Tommy Johnson's Cimbasso

Earlier in my career, there was a lot of confusion regarding the word "cimbasso".  Today, thanks to the Internet, the whole world can read up on such obscure topics.  After such a statement, I do want to encourage skepticism to be part of every Google search, but I did check the information that Wikipedia provides about cimbasso and it's pretty good.  

In our modern terminology a cimbasso is always a contrabass valve trombone, pitched in F or CC or more rarely in Eb or BBb.  Historically, contrabass valve trombones were almost always pitched in either BBb or F, keeping in the tradition of Germany and almost all of Eastern and  Northern Europe.  They were not termed "cimbasso" but were called on to play that part in Italian opera in the late 19th century.  The original instrument intended to play those parts was a serpent or bass horn and later the ophicleide and more easily manageable instruments.

In the early 1990s, I purchased a used Rudy Meinl cimbasso in F and offered it for sale.  I thought that it would be a difficult instrument to resell for anything approaching half the price of a new one. At the time, they were only occasionally used in either recording or opera. When Tommy Johnson came in for a repair he was surprised to see it here and bought it immediately, telling me that he had been needing one for the demands of his studio work (Jim Self tells of the changing recording scene in "The Studio Tubist").  A short time later he asked me if I could make an alternate tuning slide to play in CC.  I figured how much length would have to be added and convinced him that such a long slide would be very clumsy and may not play well.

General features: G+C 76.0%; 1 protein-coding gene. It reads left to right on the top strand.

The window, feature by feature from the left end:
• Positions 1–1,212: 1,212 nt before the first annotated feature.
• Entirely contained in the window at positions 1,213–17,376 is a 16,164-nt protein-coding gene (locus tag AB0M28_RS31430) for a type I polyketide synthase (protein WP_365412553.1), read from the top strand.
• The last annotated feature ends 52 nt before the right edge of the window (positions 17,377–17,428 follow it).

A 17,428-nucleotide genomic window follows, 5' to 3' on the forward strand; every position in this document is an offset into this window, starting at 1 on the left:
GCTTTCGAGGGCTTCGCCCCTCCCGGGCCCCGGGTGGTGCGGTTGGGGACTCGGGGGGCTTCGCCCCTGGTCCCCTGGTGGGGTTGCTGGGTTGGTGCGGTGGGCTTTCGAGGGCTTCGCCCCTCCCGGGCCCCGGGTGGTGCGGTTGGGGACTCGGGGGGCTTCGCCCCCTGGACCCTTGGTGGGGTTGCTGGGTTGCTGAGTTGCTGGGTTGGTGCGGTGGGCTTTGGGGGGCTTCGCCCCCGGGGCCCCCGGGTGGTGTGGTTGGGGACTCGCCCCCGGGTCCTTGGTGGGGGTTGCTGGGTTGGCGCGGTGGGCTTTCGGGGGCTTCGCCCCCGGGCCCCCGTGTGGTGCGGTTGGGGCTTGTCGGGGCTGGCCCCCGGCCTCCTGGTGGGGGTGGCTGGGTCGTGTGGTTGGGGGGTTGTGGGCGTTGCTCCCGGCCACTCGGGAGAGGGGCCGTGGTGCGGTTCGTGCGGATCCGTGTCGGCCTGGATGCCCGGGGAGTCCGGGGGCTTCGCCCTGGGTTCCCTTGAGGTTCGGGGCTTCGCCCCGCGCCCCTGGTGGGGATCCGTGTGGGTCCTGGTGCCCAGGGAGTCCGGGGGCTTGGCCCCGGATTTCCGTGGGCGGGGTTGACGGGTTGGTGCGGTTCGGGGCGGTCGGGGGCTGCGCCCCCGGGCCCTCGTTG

The next time Tommy came in he brought his Mirafone 184 CC tuba that he never used anymore.  This was the tuba that George Strucel had added a sixth valve and second bell to.  The bottom photos shows a younger Tommy Johnson playing that tuba in my office.  He had used it extensively in the 1960s and 1970s for movie and television work to get the contrabass trombone sound through the small bell.  He also had a BBb slide trombone but really hated to play it.  He wanted me to use the tuba valve section to build a CC valve section for the Meinl bell.  I did this and it worked quite well.  

The top photo shows Tommy trying out the new valve section; the original is in the case behind him.  Tommy was actively promoting the use of cimbassi to the composers and arrangers in the studios.  Next, of course, he needed a new bell for his cimbasso kit.  This was a lot easier than modifying the valve section.  I used a Kanstul marching baritone bell and made up the rest of the tapered tubing from sheet stock.  I knew that this bell would work from Larry Minick, who used Olds marching baritone bells for Roger Bobo's cimbasso and a succession of valve and slide contrabass trombones.  

Now Tommy had a second instrument with a lower range to use as well as to lend to other players when both were needed.  This instrument was loaned to both Doug Tornquist and Fred Green many times and eventually, Fred talked Tommy into selling it to him.  Fred uses it regularly, including recently for the two latest of the Pirates of the Caribbean franchise.